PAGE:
Gray agonistes: Thomas Gray and masculine friendship
Johns Hopkins University Press, 1997 - 231 sivua
Thomas Gray (1716-1771) had the misfortune to be a poet at a time when English poetry was struggling with an aching question: how to preserve continuity with the great tradition of Spenser, Shakespeare, and Milton, yet avoid being merely echoes of them. A deep admirer of Milton, Gray emulated not only the great poet's subjects and diction, but his life as well. Although Gray turned to Milton for reminders of the heights to which all poetry might strive, he felt alternately energized and paralyzed by the sublimity of Milton's example. But Gray had an ally in his contest with his mighty predecessor. His friend and former schoolmate, Richard West, was also well educated, a devotee of Milton, and a poet. Gray Agonistes is the first book to examine in detail the intersection in Thomas Gray's life and poetry of Milton's career and achievement and Gray's intense homosexual relationship with Richard West (and, to a lesser extent, with Horace Walpole and Thomas Ashton, all of whom banded together at Eton as the Quadruple Alliance). In all of Gray's poetry Gleckner discovers sites of intense and heroic struggle--with Milton's ghost and with Gray's need to articulate his passionate attachment to West. After West's early death in 1742, Gray's foreboding became anguish, and he became the poet of Elegy in a Country Churchyard.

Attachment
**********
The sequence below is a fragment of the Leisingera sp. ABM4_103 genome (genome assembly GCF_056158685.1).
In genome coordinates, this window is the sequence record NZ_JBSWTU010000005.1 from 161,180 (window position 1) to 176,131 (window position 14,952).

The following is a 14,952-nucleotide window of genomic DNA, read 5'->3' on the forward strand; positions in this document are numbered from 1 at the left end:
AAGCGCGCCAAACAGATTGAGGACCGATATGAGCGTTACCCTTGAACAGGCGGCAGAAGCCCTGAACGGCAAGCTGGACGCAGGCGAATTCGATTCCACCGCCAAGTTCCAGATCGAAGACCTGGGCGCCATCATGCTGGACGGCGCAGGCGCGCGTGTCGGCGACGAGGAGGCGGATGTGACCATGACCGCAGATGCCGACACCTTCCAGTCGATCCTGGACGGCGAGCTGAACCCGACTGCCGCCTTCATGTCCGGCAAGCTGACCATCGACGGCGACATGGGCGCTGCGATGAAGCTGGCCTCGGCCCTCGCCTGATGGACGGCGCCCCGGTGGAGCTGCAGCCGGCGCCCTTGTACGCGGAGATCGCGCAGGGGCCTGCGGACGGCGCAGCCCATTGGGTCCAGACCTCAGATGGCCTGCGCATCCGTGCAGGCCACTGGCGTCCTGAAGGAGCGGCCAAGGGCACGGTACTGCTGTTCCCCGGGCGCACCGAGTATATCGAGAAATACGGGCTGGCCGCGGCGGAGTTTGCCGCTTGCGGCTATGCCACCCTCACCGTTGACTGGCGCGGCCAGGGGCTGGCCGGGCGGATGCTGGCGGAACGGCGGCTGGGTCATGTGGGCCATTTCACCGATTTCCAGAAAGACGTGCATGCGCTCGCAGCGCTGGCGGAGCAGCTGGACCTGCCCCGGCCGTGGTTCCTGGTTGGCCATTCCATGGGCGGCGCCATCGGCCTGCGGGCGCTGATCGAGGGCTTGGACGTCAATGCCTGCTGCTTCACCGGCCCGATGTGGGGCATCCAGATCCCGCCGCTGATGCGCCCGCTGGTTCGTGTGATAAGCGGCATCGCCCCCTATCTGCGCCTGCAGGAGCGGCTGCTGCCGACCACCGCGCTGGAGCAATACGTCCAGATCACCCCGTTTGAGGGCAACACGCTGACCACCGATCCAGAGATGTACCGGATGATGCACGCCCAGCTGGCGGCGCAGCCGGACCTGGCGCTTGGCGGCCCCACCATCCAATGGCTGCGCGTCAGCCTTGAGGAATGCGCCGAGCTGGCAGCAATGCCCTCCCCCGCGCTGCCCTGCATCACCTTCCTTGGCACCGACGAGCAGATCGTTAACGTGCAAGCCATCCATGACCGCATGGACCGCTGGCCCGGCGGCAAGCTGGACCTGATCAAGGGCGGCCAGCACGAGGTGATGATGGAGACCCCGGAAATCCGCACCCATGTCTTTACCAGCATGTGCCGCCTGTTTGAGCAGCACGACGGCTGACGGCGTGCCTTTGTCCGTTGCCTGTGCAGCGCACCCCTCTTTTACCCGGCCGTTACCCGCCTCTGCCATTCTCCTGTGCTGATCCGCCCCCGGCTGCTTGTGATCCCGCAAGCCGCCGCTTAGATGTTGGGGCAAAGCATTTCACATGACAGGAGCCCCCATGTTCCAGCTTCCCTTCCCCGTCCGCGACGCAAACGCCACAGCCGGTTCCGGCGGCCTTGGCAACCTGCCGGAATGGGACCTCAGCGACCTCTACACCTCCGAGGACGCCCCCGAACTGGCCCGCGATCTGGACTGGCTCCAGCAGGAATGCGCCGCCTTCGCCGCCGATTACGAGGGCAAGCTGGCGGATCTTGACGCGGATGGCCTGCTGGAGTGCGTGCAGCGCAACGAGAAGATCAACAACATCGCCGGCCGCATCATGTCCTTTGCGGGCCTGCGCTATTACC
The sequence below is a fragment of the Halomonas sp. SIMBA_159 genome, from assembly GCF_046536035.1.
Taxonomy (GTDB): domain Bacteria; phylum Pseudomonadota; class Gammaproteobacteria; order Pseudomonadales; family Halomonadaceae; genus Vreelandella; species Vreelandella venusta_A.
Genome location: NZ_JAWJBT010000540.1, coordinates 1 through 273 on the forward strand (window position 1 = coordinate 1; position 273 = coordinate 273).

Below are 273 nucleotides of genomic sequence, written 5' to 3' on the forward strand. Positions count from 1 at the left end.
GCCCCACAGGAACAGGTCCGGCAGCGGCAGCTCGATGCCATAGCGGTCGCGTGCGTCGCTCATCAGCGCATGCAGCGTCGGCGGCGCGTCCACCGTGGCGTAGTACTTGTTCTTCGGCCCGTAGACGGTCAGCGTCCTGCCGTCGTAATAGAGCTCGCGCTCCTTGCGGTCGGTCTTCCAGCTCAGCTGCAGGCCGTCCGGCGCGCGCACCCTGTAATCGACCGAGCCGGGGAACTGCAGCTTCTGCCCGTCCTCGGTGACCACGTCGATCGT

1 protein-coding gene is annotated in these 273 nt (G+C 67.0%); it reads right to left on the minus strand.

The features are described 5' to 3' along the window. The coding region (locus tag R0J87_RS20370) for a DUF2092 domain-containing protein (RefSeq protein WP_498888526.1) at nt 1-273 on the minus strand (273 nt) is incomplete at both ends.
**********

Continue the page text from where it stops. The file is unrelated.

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The Miltonic Background
Gray West and Epistolary Encoding
Gray West Walpole and the Letters
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